Can KJ Seung Change How the World Treats Tuberculosis?
Doubt fluttered through KJ Seung’s stomach as his jet touched down in Pyongyang. It was the fall of 2010, and once again the Boston-based doctor was crossing into North Korea, the land of his father’s birth. Although Seung had been all over the world, this was different: He was now entering a country that was openly hostile to outsiders, and there was no telling what its paranoid government might do if it suspected him of making a wrong move. As he crossed the tarmac and entered the small airport terminal, he knew he was already cut off from his colleagues and, indeed, the rest of the outside world. His cell phone was useless. Email was restricted. But there was a killer on the loose, and Seung had more than a hunch that it was the same airborne assassin he had tracked in Peru and had hunted in sub-Saharan Africa: a particularly deadly form of tuberculosis.
Just the year before, Seung had heard anecdotal evidence that North Korea was being ravaged by an epidemic of multidrug-resistant tuberculosis, a highly contagious disease that tears through entire communities, jumping from person to person by way of just a cough or a sneeze. He’d begun coming to the so-called Hermit Kingdom to gather evidence, quietly building a case. To prove his hypothesis, he’d had to complete a medical Mission: Impossible: making his way through one of the world’s most closed societies, collecting samples from ailing North Koreans, and transporting them safely out of the country for analysis. And he wasn’t done yet.
It was a small miracle that he’d been allowed into the country in the first place. As one of a tiny number of TB specialists in the world—and one whose father hails from North Korea—Seung was given singular access to the poorest parts of the country. He had just two weeks to visit a handful of sites where tuberculosis victims were quarantined. These facilities ranged from hospital-like structures in the capital city to stout concrete barracks with slate roofs and walled-in yards in the rural western provinces. They lacked steady electricity and modern medical equipment, but had an abundance of bone-thin patients who had been sick for months, if not years.
Unlike quick killers such as Ebola and cholera, TB throttles its victims slowly. Mycobacterium tuberculosis, the bacterium that causes tuberculosis, stakes a claim to the lungs, then drains through the lymphatics into the blood. With each pump of the heart, the bacteria are carried into the liver, spleen, lymph nodes, and bone marrow, launching their infectious assault throughout the body. As the bacteria divide and consume the lungs, patients are forced to gasp for air in order to speak.
At each sanatorium Seung visited, the lines of withered patients were longer than he expected. If he had enough drugs for 20 deathly ill people, 40 showed up. Day in and day out, Seung was forced to play God: On his shoulders was the decision of who would have a chance to live and who was certain to perish.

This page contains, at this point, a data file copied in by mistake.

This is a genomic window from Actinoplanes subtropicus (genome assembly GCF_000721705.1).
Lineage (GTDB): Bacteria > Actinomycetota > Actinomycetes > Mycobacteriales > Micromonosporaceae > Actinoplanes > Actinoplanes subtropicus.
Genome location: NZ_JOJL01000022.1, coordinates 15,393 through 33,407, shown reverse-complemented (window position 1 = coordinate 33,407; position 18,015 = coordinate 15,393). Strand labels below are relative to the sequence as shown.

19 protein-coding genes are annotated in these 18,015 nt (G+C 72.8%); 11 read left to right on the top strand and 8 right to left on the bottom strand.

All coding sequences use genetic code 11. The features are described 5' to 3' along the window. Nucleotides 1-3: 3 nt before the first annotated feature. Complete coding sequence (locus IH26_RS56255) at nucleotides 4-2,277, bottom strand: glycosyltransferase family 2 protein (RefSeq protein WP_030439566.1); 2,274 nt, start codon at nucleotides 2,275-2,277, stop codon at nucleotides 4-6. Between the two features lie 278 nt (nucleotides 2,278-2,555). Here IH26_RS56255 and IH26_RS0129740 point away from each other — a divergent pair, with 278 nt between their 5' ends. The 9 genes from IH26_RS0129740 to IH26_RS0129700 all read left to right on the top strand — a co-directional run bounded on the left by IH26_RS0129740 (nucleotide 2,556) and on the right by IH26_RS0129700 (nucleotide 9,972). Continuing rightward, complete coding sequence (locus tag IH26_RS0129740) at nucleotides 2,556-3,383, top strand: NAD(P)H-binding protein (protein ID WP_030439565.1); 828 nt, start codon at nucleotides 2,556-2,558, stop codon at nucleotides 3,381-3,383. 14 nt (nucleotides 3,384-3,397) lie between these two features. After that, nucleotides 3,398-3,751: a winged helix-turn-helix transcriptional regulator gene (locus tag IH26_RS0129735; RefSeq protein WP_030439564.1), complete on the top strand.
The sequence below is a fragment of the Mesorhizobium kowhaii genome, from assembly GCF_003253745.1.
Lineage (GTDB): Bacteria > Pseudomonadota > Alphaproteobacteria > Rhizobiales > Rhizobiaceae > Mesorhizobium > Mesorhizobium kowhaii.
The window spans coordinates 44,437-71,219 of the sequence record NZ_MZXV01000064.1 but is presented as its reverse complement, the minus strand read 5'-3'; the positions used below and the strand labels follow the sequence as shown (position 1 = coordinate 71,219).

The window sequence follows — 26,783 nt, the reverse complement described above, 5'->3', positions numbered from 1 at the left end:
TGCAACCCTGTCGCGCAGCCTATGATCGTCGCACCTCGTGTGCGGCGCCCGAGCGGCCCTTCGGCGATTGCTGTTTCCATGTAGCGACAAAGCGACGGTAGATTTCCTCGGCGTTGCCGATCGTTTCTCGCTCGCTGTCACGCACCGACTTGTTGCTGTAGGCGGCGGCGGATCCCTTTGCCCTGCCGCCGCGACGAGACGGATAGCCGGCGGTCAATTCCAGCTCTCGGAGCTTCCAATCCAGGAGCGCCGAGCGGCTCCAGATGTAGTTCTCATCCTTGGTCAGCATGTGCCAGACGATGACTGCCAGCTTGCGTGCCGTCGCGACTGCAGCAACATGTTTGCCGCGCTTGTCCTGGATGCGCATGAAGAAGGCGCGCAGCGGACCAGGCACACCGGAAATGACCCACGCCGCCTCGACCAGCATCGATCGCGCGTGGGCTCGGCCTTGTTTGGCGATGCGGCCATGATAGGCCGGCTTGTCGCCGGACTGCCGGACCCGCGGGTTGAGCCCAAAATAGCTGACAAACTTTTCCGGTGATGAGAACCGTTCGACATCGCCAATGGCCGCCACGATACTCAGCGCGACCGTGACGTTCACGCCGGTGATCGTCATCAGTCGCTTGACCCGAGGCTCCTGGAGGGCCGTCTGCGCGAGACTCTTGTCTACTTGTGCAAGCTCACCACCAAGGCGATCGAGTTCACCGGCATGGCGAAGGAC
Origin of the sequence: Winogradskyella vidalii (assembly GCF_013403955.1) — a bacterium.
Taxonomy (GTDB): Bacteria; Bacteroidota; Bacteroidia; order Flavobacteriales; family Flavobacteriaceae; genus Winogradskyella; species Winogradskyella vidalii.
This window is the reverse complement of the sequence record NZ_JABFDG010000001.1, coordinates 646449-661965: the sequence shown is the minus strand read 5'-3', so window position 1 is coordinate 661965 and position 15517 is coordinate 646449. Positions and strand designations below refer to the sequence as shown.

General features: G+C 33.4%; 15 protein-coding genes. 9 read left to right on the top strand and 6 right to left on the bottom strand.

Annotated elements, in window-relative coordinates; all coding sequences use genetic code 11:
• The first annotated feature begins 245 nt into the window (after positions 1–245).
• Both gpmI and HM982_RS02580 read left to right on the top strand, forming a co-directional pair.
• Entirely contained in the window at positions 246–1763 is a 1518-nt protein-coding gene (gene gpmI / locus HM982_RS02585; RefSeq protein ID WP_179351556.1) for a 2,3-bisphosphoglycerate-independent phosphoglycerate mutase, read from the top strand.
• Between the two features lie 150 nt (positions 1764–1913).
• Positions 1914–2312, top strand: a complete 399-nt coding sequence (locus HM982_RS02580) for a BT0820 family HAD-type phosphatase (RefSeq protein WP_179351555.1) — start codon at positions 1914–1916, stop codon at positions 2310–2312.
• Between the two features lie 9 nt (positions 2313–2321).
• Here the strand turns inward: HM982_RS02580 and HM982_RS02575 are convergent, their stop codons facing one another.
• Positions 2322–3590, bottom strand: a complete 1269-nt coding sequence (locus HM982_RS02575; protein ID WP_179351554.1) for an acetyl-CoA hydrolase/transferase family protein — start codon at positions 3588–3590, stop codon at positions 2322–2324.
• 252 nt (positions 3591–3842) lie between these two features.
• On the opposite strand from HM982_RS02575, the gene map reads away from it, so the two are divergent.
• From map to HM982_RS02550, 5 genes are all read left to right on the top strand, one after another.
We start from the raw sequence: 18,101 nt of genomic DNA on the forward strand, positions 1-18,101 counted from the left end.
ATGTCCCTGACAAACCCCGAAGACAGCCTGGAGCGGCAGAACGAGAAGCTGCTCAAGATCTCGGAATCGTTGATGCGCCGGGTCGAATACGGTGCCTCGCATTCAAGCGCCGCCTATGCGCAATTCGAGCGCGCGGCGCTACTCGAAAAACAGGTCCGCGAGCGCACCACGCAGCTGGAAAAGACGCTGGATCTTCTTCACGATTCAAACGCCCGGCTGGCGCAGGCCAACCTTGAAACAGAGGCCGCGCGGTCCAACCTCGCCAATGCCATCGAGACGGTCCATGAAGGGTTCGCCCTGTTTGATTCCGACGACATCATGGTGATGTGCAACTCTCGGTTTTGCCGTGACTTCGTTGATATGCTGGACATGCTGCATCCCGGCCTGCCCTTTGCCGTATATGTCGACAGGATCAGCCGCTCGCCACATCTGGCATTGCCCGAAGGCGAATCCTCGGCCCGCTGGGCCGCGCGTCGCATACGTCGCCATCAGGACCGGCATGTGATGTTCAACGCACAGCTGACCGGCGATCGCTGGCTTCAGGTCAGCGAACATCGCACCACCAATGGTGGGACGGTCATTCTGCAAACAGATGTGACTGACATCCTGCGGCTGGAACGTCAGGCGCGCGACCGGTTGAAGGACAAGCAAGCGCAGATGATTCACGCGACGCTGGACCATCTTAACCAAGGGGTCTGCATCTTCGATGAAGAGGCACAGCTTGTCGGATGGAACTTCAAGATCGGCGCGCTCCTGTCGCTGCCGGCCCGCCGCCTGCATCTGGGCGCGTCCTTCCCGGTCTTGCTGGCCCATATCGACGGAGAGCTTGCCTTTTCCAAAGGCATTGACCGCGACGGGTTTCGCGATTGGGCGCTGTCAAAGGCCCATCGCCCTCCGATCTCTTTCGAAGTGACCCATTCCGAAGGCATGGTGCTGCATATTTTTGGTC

If a person has a non-drug-resistant form of TB, he or she is treated with a cocktail of four “first-line” drugs. The fix isn’t a cakewalk: It takes between six and eight months, and cures approximately 85 percent of the infected. But drug-resistant TB is far, far worse: It’s cloaked in a bulletproof vest that renders the most important first-line drugs useless. In order to treat drug-resistant TB, patients must take at least five different drugs—all of which carry vicious side effects, including near-instantaneous vomiting—for two full years. The average patient who survives will have consumed 14,600 pills in treatment. Patients must also withstand eight months of daily injections with chemicals that can cause hearing loss—some patients will go totally deaf—psychiatric issues, and kidney failure. Fewer than half of the people who manage to survive this toxic slog end up cured.
When Seung began traveling to North Korea in 2009, there were no labs or equipment in the country that could test for drug resistance. Instead, patients were given a small plastic container shaped like a bullet and instructed to take a deep breath, then cough up as much mucous as they could muster from their lungs—so that scientists could analyze and pinpoint the specific strain of TB. Then Seung packed the samples into his luggage, hoping to deliver them to a lab in South Korea on his way home to Boston.
Those first visits, it turned out, were just the beginning. He would have to return again and again. All told, he managed to collect more than 200 samples. The results, Seung says, were “disturbing.” Eighty-seven percent of the suspected cases were, in fact, resistant to the first-line drugs being used. Though it had remained hidden for years, North Korea was in the throes of a full-fledged outbreak—one that the secretive country was ill equipped to fight. Untreated, it could scorch the entire Korean peninsula, and beyond.
For Seung, the discovery came with an awful pang of recognition. Unfortunately, he’d seen it all before.